States Are Recovering Lost Jobs at Surprisingly Similar Rates
The U.S. economy lost more than 8 million jobs between January 2008 and February 2010. In contrast with earlier recessions, employment declines were seen across almost all states. The extent varied: In this recession, states with big housing busts generally saw steeper job losses, especially in construction, while some states also had severe job losses driven by manufacturing declines. One feature of this employment recovery is that it?s actually been quite uniform across states?and much more uniform than in earlier recoveries. With few exceptions, states appear to be marching in lockstep.
Opportunities for economic growth in Puerto Rico: remarks at the Puerto Rico Convention Center, San Juan, Puerto Rico
Remarks at the Puerto Rico Convention Center, San Juan, Puerto Rico.
The Economy in the Time of Coronavirus
Remarks at the Buffalo Niagara Partnership, the Greater Rochester Chamber of Commerce, and CenterState CEO (delivered via videoconference).
Consumption Growth Regimes and the Post-Financial Crisis Recovery
Andrew Foerster and Jason Choi find that consumption has grown more slowly after the Great Recession due to the continued influence of persistent factors unusual to see outside recessions.
Why Has the US Economy Recovered So Consistently from Every Recession in the Past 70 Years?
It is a remarkable fact about the historical US business cycle that, after unemployment reached its peak in a recession, and a recovery began, the annual reduction in the unemployment rate was stable at around 0.55 percentage points per year. The economy seems to have had an irresistible force toward restoring full employment. There was high variation in monetary and fiscal policy, and in productivity and labor-force growth, but little variation in the rate of decline of unemployment. We explore models of the labor market's self-recovery that imply gradual working off of unemployment ...
Has job quality been \\"job one\\" in the economic recovery?
The Great Recession of 2007-09 has been followed by a Not-So-Great Recovery. The U.S. economy lost more than 8.7 million jobs, representing 6.3 percent of total U.S. payroll employment, on net, during the Great Recession. But while the recovery from this very deep recession began in June 2009, the first net increase in payrolls did not occur until March 2010, eight months into the recovery.
A longer-term view of the U.S. economy and monetary policy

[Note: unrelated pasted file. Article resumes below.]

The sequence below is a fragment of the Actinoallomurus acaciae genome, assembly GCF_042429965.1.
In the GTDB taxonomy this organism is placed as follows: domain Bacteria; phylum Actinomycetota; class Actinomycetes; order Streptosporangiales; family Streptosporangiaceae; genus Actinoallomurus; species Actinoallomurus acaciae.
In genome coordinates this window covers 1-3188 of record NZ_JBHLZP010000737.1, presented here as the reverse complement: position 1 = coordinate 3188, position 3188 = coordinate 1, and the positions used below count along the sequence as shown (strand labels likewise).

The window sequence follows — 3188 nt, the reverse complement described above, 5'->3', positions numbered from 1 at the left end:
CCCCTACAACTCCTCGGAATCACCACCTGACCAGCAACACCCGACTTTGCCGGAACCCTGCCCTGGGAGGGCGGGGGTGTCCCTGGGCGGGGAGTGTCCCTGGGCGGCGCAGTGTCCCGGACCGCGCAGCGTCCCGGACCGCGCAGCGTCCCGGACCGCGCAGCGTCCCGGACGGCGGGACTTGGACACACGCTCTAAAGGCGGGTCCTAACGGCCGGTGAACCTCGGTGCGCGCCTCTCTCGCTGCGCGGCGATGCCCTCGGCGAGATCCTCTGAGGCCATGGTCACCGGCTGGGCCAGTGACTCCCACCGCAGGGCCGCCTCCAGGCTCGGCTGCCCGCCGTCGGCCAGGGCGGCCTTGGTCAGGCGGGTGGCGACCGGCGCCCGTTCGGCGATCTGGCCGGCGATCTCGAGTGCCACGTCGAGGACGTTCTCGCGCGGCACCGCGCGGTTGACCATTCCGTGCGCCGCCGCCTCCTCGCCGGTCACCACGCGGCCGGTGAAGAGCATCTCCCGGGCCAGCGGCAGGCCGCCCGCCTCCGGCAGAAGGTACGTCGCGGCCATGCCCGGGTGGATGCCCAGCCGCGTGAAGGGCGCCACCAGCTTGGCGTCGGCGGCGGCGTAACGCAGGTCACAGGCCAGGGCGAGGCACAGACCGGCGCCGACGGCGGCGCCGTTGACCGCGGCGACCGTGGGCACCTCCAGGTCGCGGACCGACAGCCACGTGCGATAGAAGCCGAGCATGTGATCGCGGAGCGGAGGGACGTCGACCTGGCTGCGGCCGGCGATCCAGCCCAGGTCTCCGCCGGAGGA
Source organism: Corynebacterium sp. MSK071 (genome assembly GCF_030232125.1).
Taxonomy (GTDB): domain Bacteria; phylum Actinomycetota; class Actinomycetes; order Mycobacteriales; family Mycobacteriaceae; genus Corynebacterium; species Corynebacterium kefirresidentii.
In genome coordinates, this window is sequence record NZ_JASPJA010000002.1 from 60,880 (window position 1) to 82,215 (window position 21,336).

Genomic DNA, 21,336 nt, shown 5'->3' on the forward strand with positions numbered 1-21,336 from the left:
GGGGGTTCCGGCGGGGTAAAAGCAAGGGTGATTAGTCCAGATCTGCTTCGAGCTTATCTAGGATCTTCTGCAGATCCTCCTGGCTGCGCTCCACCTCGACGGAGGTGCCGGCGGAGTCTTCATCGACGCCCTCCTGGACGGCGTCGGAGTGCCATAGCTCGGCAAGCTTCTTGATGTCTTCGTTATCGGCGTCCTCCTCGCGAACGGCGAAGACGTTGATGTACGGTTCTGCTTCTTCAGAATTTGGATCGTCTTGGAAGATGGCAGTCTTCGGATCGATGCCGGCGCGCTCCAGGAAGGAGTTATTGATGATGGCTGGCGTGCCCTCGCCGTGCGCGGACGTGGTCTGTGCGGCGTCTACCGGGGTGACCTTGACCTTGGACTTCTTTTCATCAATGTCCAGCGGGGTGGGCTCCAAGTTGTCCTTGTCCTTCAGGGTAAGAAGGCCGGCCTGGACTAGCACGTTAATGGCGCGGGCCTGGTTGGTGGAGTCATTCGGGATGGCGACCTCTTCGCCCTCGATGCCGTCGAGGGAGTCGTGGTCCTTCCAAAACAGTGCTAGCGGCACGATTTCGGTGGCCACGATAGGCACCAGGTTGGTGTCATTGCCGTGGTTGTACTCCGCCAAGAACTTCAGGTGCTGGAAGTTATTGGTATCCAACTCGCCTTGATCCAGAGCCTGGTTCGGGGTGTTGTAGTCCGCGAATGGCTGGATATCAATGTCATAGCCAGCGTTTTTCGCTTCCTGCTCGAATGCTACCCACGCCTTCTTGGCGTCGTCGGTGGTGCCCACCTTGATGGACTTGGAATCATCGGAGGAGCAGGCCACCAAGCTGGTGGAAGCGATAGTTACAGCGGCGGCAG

Charlotte Economics Club, Charlotte, NC President Charles Plosser gives his views on the U.S. economy and discusses why it is important to take a longer-term view of economic data. He also discusses why he is advocating for the Fed to publish a Monetary Policy Report with an assessment of the likely near-term path of policy rates, in conjunction with its economic forecast.
An Economic Outlook - New Jerseys Bankers Association
Philadelphia Fed?s Harker: New Jersey?s Economy Shows Significant Progress Despite Slow Recovery January 20, 2017 While New Jersey?s economy has made significant progress since the recession, the state faces ?different issues than other states? that impact the recovery of its housing and labor markets, Federal Reserve Bank of Philadelphia President Patrick T. Harker said today in remarks at the New Jersey Bankers Association?s annual Economic Leadership Forum
Do Longer Expansions Lead to More Severe Recessions?
We are now in one of the longest expansions on record. The recession that preceded that expansion was one of the worst in history. Are those two facts related? Some economists suggest they are, while others suggest it?s the other way around: Longer expansions lead to more severe recessions. We assess the evidence for these two hypotheses. We find clear evidence for the former and little for the latter. Deeper recessions are often followed by stronger recoveries, while longer and stronger expansions are not followed by deeper recessions.
Banking recovery could be vulnerable to interest rate increases
The earnings on assets?generally loans?may not respond as rapidly as the cost of funds?deposits?leading to declining profits.